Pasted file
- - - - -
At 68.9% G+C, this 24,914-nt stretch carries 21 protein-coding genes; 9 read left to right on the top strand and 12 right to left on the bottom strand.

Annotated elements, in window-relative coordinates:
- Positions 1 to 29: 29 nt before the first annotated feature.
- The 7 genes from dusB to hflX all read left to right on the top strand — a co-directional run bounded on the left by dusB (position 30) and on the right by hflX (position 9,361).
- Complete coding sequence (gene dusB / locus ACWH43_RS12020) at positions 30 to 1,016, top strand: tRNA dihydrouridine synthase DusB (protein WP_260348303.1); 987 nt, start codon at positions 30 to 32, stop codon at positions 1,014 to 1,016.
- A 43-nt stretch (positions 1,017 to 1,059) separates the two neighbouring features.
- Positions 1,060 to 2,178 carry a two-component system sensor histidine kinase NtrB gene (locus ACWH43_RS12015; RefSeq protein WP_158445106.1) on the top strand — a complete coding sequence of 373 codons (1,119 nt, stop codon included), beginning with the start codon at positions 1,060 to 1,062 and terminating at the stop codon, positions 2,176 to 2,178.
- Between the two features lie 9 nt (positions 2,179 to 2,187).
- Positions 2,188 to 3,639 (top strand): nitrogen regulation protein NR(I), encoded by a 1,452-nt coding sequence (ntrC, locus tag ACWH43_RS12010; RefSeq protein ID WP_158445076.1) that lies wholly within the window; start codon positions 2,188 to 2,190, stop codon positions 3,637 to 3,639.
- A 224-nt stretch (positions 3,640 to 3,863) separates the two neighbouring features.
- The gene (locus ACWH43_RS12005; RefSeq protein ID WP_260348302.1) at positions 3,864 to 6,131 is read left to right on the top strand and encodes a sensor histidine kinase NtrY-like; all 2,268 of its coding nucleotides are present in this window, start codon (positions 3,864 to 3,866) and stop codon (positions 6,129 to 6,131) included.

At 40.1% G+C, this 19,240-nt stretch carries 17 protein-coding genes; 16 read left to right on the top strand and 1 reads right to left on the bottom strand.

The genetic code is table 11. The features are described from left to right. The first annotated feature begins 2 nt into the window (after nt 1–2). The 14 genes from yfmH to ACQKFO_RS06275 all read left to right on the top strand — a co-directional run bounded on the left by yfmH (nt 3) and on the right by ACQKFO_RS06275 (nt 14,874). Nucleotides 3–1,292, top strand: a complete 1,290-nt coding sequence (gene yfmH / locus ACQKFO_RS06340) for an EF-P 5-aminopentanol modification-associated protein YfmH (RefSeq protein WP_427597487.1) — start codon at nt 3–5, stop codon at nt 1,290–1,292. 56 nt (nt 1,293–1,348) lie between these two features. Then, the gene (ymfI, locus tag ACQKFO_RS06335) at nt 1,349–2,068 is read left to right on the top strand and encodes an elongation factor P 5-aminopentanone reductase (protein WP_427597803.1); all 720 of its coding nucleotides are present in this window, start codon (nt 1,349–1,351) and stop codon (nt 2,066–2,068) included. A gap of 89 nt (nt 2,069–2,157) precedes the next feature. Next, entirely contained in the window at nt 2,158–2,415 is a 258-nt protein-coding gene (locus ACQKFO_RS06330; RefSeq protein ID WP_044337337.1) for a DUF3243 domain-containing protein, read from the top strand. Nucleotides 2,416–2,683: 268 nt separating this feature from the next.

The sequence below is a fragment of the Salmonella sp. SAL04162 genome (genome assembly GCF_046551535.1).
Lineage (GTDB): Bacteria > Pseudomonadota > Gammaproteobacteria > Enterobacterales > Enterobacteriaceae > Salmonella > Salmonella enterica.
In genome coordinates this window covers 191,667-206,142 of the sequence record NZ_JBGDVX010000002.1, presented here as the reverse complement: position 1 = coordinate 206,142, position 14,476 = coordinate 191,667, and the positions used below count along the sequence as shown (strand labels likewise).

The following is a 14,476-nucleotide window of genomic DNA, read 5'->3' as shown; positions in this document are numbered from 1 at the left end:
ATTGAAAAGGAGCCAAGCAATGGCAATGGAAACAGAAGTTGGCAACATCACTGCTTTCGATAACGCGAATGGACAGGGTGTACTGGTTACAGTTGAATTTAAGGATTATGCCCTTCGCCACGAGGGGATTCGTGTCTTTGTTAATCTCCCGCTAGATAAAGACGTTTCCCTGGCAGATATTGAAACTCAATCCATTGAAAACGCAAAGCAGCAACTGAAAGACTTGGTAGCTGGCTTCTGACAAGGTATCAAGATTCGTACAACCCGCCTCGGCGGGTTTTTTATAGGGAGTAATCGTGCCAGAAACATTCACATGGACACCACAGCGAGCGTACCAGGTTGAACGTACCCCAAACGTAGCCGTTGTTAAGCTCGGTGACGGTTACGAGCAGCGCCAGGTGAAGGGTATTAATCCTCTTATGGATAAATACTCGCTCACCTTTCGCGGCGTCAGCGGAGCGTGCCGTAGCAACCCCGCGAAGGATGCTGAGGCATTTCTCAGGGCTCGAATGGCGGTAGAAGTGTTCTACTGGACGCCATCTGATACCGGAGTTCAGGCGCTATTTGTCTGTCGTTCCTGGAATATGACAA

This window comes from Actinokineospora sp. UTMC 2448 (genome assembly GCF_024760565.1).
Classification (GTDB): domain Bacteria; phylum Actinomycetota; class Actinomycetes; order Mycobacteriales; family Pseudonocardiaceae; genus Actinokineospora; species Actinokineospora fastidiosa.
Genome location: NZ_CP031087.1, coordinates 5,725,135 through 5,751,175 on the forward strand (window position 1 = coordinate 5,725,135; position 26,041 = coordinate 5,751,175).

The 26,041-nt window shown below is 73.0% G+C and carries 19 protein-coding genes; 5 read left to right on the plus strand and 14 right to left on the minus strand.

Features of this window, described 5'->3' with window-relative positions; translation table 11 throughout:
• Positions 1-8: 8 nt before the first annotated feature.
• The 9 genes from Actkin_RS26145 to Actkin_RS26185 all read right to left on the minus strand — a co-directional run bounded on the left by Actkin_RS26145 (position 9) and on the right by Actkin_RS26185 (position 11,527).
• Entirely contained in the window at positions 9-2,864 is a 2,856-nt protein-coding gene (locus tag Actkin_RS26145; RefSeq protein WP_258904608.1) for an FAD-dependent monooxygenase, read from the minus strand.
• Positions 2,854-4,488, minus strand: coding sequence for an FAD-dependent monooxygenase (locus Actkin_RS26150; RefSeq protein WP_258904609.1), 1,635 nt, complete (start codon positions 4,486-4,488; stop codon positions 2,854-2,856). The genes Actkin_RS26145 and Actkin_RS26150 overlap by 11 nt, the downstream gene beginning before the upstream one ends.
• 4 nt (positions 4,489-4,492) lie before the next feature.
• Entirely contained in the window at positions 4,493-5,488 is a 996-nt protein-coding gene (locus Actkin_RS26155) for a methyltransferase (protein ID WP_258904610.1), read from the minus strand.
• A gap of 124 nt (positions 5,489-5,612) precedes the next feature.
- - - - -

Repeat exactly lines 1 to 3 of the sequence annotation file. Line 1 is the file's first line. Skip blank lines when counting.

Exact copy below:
At 68.9% G+C, this 24,914-nt stretch carries 21 protein-coding genes; 9 read left to right on the top strand and 12 right to left on the bottom strand.

Annotated elements, in window-relative coordinates:
- Positions 1 to 29: 29 nt before the first annotated feature.